When British parliamentarian Margaret Hodge rose to her feet in January 2022 and called for Kazakhstan’s oligarchs to be sanctioned by the UK government, there was one curious omission: Nurzhan Subkhanberdin.
It was a surprising exclusion given the serious allegations levelled at the Kazakh banking magnate: he stands accused of illegally extracting millions of dollars from the bank he ran and ploughing the cash into his own private investments. Such a scheme would normally attract the attention of anti-kleptocracy policy-makers. Indeed, the oligarch’s business partner and former oil minister Sauat Mynbaev was named and shamed by Hodge. But Subkhanberdin, a master of flying below the radar, went completely unmentioned.
Subkhanberdin has spent decades becoming one of Kazakhstan’s richest men in near-total anonymity. Best known for founding and heading Kazakhstan’s largest bank Kazkommertsbank (KKKB), Subkhanberdin has also invested in oil, gas, telecoms and media. But his stealthy rise through the business world has gone mostly unnoticed.
A bare-bones Forbes profile estimates Subkhanberdin’s wealth, as of 2011, to be $1 billion and he has certainly not shied away from spending such vast riches. Records show that his villa, nestled on a private island along the French Riviera, is worth up to $50 million. He also owns a palatial 11-bedroom central London mansion valued at more than $25 million, as well as a EUR 4.5 million yacht, a private jet and an apartment in Monaco worth up to $20 million. On top of that, until recently he owned two penthouses in New York worth a combined $20 million.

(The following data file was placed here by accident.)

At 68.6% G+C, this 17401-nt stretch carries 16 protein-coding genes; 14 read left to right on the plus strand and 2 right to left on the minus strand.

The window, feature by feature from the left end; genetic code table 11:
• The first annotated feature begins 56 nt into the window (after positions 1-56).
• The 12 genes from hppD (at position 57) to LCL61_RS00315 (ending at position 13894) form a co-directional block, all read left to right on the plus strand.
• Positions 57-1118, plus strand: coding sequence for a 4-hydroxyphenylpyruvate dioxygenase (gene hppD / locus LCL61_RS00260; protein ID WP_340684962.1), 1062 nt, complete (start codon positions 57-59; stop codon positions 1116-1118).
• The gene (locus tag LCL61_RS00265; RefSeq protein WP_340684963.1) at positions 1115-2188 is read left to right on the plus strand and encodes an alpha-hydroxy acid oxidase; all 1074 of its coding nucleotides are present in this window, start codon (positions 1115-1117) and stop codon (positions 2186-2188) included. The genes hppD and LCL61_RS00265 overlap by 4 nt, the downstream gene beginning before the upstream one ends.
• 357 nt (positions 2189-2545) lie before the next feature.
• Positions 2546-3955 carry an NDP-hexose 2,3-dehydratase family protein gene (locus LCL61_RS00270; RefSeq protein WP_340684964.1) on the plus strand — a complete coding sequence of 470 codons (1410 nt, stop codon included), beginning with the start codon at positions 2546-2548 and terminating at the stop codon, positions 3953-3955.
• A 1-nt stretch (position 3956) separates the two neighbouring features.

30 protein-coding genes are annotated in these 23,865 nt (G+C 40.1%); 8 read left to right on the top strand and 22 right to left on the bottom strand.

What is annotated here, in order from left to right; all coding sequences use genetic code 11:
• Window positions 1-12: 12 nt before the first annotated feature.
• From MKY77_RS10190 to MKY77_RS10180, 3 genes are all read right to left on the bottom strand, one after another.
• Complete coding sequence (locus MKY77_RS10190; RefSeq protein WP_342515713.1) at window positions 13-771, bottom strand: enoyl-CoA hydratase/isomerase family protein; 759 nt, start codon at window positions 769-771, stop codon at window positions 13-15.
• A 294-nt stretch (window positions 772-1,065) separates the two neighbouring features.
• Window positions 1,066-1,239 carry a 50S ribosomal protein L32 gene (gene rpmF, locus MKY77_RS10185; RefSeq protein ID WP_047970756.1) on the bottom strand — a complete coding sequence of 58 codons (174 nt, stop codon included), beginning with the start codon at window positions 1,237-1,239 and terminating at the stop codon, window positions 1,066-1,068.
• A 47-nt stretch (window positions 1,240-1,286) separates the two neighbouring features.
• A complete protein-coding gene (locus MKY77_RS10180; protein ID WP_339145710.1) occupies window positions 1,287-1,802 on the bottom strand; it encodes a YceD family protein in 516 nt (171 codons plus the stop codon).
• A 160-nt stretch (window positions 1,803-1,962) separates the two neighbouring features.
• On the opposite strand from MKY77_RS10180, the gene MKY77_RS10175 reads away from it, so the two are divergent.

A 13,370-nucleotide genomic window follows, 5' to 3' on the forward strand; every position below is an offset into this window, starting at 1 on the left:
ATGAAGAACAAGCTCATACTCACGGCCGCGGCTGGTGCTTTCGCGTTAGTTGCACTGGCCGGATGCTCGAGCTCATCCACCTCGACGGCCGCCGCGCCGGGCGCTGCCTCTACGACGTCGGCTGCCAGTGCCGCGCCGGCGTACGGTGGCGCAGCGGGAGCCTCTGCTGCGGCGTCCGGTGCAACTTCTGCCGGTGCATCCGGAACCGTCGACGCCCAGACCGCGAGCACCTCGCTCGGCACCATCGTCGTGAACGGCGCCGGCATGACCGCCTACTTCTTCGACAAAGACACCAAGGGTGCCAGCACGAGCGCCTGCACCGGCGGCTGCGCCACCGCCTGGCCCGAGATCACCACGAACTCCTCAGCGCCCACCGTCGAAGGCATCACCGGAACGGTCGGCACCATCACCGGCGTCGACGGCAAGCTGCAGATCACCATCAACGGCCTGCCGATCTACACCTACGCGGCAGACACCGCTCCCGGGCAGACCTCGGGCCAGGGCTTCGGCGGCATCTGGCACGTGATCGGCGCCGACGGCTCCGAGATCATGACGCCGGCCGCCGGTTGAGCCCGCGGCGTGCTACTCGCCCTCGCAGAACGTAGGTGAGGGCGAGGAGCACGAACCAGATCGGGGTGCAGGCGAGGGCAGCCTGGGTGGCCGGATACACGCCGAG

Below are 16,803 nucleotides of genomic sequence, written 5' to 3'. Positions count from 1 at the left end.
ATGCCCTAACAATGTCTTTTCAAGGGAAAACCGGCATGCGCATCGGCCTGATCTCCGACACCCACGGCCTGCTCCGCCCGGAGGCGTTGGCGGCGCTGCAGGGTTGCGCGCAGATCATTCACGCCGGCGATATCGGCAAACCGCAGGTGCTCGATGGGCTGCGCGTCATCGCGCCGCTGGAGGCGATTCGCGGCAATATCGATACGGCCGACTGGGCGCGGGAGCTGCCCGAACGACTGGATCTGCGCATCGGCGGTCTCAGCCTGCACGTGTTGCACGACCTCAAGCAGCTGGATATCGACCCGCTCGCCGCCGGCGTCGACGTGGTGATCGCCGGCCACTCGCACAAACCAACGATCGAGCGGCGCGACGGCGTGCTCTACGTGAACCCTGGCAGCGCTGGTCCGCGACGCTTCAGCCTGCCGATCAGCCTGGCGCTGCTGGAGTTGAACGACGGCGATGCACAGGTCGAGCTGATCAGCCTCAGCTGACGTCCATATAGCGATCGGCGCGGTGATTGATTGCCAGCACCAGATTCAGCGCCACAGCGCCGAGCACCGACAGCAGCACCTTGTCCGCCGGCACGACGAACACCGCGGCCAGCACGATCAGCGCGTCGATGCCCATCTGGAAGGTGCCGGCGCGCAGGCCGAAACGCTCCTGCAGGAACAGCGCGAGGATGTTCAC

Sunkhanberdin’s website proudly declares that he founded Kazakhstan’s private banking system and that he is “recognised as a solid symbol of self-made success and entrepreneurship for all generations of businessmen in Kazakhstan”. The website waxes lyrical about his charitable efforts while dispelling myths that he relied on the patronage of Kazakhstan’s despotic ex-president Nursultan Nazarbayev to achieve success. “His open support of promoting democracy in the country coupled with his independent financial success became to be considered a potential source of threat to the ruling circle’s regime in the country,” it states.
Subkhanberdin certainly enjoyed a brief flirtation with opposition politics in Kazakhstan. He was initially a member of party Democratic Choice of Kazakhstan (DCK) which he founded in 2001 with Kazakh fugitive Mukhtar Ablyazov, later convicted of embezzling billions of dollars from a Kazakh bank, and businessman Bulat Abilov. When Nazarbayev cracked down on DCK, however, Subkhanberdin joined the more moderate Ak Zhol party and became its main financier.